Juliana Taiwo-Obalonye, Abuja
The Federal Government has described as disappointing the mistreatment of Africans including Nigerians in Guangzhou, saying it will not accept racial discrimination against her citizens.
Minister of Foreign Affairs, Geoffrey Onyeama, declared this while responding to a question in respect of medical assistance being provided by China, especially in the context of cases of discrimination or racism that has been taking place in the Asian country.
“Now we have been engaging with Chinese government at various levels at the level of our Consulate in Guangzhou, which is where these cases of discrimination and racism have been taking place and also at the federal level with our ambassador and the embassy in Beijing.
“So, we’ve made it clear to the Chinese government in no uncertain terms unequivocally that under no circumstances would we accept racial discrimination against Nigerians or indeed Africans or blacks in China, that that is a red line for us.
“They have in turn told us that that there is no case of that ongoing but clearly, you know, we are seeing videos, I have received reports and we’ve told them it’s unacceptable and we’re also engaging with other African countries to decide and work together on definitive steps and measures that we will take because of this situation.
“In addition, I have directed the Consulate in Guangzhou to systematically detail every single case of discrimination and every single case of loss or damage suffered by any Nigerian and we will pursue each and every single one very robustly with the Chinese government. If it requires compensation and damages etc.
“So, for us as I said, it’s a red line and we’re going to fight it to the very end. We’re extremely disappointed because we have excellent relations with the government and people of China, that such a thing can happen at this stage.
“You know when there were calls for travel to be banned to China when they had the outbreak in Wuhan and so forth, we went along with the World Health organisation’s advice not to place a ban on China and we showed real solidarity because we’ve also had our own experience of epidemics with Ebola and so forth. But really, we’re deeply wounded by what has happened to Nigerians and other Africans in China. Of course, the government has given us explanations and so forth, but really it is something we never expected and we will pursue it to its final conclusion and we will not make any compromises in doing so.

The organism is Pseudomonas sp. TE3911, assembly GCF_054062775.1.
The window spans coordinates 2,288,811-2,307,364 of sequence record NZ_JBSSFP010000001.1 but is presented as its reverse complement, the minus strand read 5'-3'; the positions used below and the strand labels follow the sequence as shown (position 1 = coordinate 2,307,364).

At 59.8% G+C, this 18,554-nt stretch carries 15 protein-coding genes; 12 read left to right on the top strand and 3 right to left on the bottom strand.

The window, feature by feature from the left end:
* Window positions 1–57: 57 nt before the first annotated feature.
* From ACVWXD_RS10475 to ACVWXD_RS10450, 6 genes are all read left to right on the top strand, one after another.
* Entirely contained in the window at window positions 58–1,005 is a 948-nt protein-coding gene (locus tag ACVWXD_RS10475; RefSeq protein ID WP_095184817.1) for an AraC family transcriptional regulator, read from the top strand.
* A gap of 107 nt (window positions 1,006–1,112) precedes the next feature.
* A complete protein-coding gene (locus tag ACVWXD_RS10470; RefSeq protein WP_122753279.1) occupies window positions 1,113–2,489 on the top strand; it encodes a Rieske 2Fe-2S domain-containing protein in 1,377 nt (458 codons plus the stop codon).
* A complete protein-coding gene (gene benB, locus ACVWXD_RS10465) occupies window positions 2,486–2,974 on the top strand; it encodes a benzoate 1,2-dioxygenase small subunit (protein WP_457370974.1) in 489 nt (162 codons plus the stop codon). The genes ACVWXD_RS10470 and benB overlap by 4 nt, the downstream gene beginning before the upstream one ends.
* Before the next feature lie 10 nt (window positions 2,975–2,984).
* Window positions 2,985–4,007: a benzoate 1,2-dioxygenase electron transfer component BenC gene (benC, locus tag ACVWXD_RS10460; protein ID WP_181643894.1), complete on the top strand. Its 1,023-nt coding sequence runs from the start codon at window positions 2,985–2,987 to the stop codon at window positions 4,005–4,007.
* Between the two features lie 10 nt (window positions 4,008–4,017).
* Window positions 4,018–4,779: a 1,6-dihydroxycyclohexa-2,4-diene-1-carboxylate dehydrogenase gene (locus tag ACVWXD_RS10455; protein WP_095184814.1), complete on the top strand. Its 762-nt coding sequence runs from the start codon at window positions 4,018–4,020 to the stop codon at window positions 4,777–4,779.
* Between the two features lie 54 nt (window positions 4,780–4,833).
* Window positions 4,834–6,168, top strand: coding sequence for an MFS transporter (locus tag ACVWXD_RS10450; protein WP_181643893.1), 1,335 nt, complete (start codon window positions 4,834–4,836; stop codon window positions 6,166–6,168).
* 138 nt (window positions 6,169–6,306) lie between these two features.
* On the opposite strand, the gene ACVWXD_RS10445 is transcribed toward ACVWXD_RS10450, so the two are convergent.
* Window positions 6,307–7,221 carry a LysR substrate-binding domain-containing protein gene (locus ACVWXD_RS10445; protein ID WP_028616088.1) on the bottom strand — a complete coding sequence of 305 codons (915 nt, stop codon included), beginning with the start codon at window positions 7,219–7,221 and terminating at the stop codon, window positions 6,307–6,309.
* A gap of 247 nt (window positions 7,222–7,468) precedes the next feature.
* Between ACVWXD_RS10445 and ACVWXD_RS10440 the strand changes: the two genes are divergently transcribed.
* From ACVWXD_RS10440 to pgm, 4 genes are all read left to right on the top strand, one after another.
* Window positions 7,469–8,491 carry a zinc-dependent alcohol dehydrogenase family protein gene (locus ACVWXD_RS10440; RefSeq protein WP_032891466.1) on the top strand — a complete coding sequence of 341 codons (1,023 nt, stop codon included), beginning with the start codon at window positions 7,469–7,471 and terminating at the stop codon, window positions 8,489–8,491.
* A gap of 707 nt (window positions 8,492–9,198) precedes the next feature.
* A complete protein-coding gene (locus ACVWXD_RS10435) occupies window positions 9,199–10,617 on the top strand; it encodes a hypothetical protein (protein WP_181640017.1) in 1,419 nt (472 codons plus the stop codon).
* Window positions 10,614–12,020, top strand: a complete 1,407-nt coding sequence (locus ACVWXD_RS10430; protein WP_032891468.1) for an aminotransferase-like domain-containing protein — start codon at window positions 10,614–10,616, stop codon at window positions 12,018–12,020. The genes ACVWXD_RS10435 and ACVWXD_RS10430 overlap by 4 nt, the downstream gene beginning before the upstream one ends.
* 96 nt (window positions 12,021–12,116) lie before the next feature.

“There have been some comments in the public domain as if our policy…that we are somehow held hostage by the fact that we have received a lot of cooperation economic cooperation from China in the past, but I can assure you that where this is concerned we are going to pursue it with very end and irrespective of whatever economic cooperation that we have with China. Because in the world of today, we absolutely will not and cannot tolerate and accept any form of racism or discrimination against blacks, against the Africans and as the largest black country in the world, African country in the world, it behoves on us to be at the frontline in defending the dignity of blacks and Africans everywhere in the world.”
Reacting to a question in respect of somebody in the UK who paid 350 pounds four weeks ago to be evacuated, Onyeama said only a limited number can be evacuated for now.
“Frst of all, when we made the announcement that we were trying to assess first of all how many Nigerians were in various countries and wanted to come home, we pointed out that all communication should be with the High Commission and at no time did the High Commission or did any directives emanate from the Ministry of Foreign Affairs that Nigerians should take Tests.
“So, where the 350 pounds for tests came from, I really don’t know but it certainly was not from the Ministry of Foreign Affairs nor from our various embassies and high commissions.
“Now, of course, there are various stages that one has to go through; the first with to the process of collation of the numbers of people who wanted to come in the different countries because there are Nigerians all over the world. And once we began to get a sense of the number, the next stage was obviously in parallel to trying to see which airlines and how we could actually convey them back to Nigeria and that has been the longest process.”
He said government wanted to explore the possibility of bringing those who wanted to come back but could not afford it free of charge.
“Unfortunately, the funding was not available, resources are not available for that, so we had to negotiate with airlines and then, you know also making sure we have in place the centers where they would stay when they came back.
“So this has really been the process. It has not been an easy one trying to get all that together. And as I reported yesterday, we still need a little bit more time to have all the accommodation and things ready.”